Classical CD Reviews
“Carnaval” = SCHUMANN: Carnaval & Kinderszenen (adapted by Chris Colettti and Brandon Ridenour) – Canadian Brass – Opening Day
Published on September 18, 2013
“Carnaval” = SCHUMANN: Carnaval, Op. 9; Kinderszenen, Op. 15 (both adapted by Chris Colettti and Brandon Ridenour) – Canadian Brass – Opening Day ODR 7438 [Distr. by Naxos], 51:34 ***1/2:
Most folks probably don’t know that Ravel, at the behest of ballet star Vaslav Nijinsky, began an arrangement of Schumann’s Carnaval. The plug was pulled on the project after the Frenchman had arranged only four of the pieces (a total of about ten minutes of music). Ravel may have been relieved because while the job is fully professional as we’d expect, it was hardly inspired. Unlike Mussorgsky’s Pictures at an Exhibition, a series of tone pictures that naturally lent themselves to Ravel’s particular talents, Schumann’s short character pieces are almost never pictorial but are instead musical portraits, some of them quite personal in feeling. In fact, Kinderszenen would seem to lend itself more readily to such arrangement, Szenen (“scenes”) being the operative word. Be that as it may, here we have arrangements of both works for brass, and while the results are never less than pleasant and sometimes actually spring little revelations on the listener, the disc is hardly indispensable.
Actually, the prominent dance rhythms in many of the Carnaval pieces mean that they sound well arranged for instruments usually associated with bright, up-tempo musical fare. But after a while, the ear tires of the concert-in-the-park treatment of Schumann’s largely intimate music. Or at least my ears do. So despite the fact that Schumann intended the work as a cycle, I hope he wouldn’t take offense if I suggested that this arrangement is best savored in batches.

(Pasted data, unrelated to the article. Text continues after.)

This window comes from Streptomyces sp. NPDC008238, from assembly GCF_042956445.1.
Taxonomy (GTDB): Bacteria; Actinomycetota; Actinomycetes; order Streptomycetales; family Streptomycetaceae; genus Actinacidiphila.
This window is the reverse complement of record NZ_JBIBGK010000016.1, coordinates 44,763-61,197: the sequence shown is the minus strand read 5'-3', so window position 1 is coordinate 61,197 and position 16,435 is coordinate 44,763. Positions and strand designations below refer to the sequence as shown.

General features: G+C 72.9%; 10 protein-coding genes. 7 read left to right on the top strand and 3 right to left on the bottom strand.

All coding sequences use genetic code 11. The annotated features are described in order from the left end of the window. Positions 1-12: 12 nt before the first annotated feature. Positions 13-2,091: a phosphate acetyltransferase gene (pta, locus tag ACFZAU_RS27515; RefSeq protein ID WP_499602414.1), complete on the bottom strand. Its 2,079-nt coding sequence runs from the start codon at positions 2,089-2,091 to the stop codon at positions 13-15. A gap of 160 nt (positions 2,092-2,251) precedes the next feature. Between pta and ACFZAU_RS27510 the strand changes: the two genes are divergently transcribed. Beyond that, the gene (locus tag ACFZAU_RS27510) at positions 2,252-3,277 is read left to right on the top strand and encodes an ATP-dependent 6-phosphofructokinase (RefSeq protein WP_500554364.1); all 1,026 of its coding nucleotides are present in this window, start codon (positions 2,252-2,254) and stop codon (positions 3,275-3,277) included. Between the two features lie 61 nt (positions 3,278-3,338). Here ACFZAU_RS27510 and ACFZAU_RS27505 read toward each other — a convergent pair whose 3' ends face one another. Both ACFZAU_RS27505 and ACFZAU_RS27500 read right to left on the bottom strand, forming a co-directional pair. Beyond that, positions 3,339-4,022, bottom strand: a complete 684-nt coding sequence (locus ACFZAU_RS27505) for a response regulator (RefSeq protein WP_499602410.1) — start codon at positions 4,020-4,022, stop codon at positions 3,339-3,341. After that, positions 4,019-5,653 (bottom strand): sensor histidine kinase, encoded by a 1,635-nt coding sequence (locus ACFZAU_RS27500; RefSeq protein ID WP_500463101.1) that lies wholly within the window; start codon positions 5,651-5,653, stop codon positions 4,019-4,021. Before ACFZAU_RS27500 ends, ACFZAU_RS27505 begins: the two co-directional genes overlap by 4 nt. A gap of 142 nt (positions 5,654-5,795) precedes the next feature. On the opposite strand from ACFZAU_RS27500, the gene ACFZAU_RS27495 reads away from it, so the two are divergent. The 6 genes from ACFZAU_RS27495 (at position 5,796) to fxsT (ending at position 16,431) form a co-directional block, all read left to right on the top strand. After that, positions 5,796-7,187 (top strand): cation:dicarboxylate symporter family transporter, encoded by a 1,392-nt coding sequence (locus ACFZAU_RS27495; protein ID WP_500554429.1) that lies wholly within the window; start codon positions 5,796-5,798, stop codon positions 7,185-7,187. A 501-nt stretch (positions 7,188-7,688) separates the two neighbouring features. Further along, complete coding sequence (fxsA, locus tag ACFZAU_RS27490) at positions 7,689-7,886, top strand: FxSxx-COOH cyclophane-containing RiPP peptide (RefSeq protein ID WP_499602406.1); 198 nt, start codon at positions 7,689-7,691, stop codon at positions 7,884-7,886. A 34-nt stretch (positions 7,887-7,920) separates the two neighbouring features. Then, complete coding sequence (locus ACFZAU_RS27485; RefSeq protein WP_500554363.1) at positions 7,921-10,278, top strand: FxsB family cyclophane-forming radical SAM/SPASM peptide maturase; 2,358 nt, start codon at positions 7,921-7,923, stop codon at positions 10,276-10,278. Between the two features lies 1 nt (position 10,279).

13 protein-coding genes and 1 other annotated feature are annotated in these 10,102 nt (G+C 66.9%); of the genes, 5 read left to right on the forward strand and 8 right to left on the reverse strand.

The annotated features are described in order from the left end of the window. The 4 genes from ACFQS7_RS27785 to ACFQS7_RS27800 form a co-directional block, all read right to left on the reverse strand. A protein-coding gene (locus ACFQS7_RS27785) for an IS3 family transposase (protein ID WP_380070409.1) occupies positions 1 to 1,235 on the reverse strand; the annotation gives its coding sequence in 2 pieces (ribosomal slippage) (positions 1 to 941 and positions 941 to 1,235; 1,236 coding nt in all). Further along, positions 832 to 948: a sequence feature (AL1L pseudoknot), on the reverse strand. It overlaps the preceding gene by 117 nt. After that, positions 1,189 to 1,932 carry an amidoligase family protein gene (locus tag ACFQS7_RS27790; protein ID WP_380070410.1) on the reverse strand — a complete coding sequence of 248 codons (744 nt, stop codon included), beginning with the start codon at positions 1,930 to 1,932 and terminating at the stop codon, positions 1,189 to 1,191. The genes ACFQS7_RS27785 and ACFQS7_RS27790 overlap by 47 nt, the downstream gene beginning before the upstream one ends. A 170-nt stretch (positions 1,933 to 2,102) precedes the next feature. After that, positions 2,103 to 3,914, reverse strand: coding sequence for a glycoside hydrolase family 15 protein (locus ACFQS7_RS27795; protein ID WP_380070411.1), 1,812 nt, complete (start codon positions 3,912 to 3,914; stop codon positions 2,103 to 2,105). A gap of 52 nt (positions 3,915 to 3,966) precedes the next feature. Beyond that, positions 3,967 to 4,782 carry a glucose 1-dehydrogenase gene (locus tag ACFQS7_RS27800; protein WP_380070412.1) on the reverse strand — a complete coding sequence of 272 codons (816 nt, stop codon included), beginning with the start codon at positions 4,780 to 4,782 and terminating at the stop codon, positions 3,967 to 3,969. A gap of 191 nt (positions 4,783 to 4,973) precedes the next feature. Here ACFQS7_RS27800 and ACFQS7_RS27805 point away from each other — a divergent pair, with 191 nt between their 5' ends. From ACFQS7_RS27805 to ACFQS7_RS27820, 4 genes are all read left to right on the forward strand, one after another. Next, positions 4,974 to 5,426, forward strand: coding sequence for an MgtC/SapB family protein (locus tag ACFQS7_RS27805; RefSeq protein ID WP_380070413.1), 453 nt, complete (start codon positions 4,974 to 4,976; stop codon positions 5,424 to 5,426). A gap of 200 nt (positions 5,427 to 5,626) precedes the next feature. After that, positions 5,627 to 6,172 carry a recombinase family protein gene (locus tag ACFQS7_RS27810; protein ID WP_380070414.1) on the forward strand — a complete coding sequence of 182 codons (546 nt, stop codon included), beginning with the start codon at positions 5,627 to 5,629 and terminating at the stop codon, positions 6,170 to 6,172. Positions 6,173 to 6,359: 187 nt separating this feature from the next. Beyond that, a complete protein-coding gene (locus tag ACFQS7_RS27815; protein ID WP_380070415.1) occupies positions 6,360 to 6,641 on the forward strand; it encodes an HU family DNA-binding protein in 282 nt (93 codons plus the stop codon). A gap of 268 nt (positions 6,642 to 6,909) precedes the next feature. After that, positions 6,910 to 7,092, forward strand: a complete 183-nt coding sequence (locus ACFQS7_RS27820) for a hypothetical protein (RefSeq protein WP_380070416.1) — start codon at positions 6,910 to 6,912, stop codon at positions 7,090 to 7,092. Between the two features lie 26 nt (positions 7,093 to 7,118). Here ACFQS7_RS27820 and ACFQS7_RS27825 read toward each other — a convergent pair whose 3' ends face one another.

Speaking of revelations, one of those comes with the bold attempt at arranging “Sphinxes,” the only unnumbered piece in the cycle. It’s a weirdly notated bit that most pianists don’t bother to play. “Sphinxes” is meant to be a set of riddles such as the Sphinx in Oedipus the King posed to Oedipus, if you remember your freshman literature. Apparently, “Sphinxes” is explained (in part) by No. 10 of the cycle, “A.S.C.H. – S.C.H.A.: Lettres Dansantes.” These dancing musical letters spell Asch, the town where Schumann’s fiancé Ernestine von Fricken hailed from. And, of course, the inversion “SCHA” is an abbreviated version of Schumann’s own name. (Musically speaking, “S” translates to E-flat and H to B natural.) Well, trying to play these Sphinxes results in a fairly hair-raising, ultramodern-sounding blat on the brass instruments, and this is one place in the score where I guarantee you’ll sit up and take notice.
Schumann’s fiery finale “Marche des Davidsbündler contre les Philstins” is a natural fit for the brass, of course, and makes for a stunning conclusion to the cycle even if some of the other pieces don’t work so well for me. This finale provides a good segue into Kinderszenen, which as I hinted above translates more successfully to brass sextet. “Hasche-Mann” (“Blind Man’s Bluff”), “Wichtige Begebenheit,” (“Important Event”), “Ritter von Steckenpferd” (“Knight of the Rocking Horse”), and “Fürchtenmachen” (“Frightening”) all create wonderful little vignettes that brass captures very well, especially the pell-mell antiphony of “Hasche-Mann.” Some of the pieces just don’t translate, though—like the most famous, Träumerei, which sounds maudlin in this treatment. But even so, there’s an old-fashioned, open-air wholesomeness to this music that, taken in the right doses and in the right contexts, has its charms. And the playing is superb, virtuosic in “Hasche-Mann,” tender and caressing in “Fast zu ernest” (“Almost too Serious”). This is probably not the way you’ll want to hear your Schumann on a regular basis, but if you like brass in general, and especially if you’re a fan of the magisterial Canadian Brass, give this a try.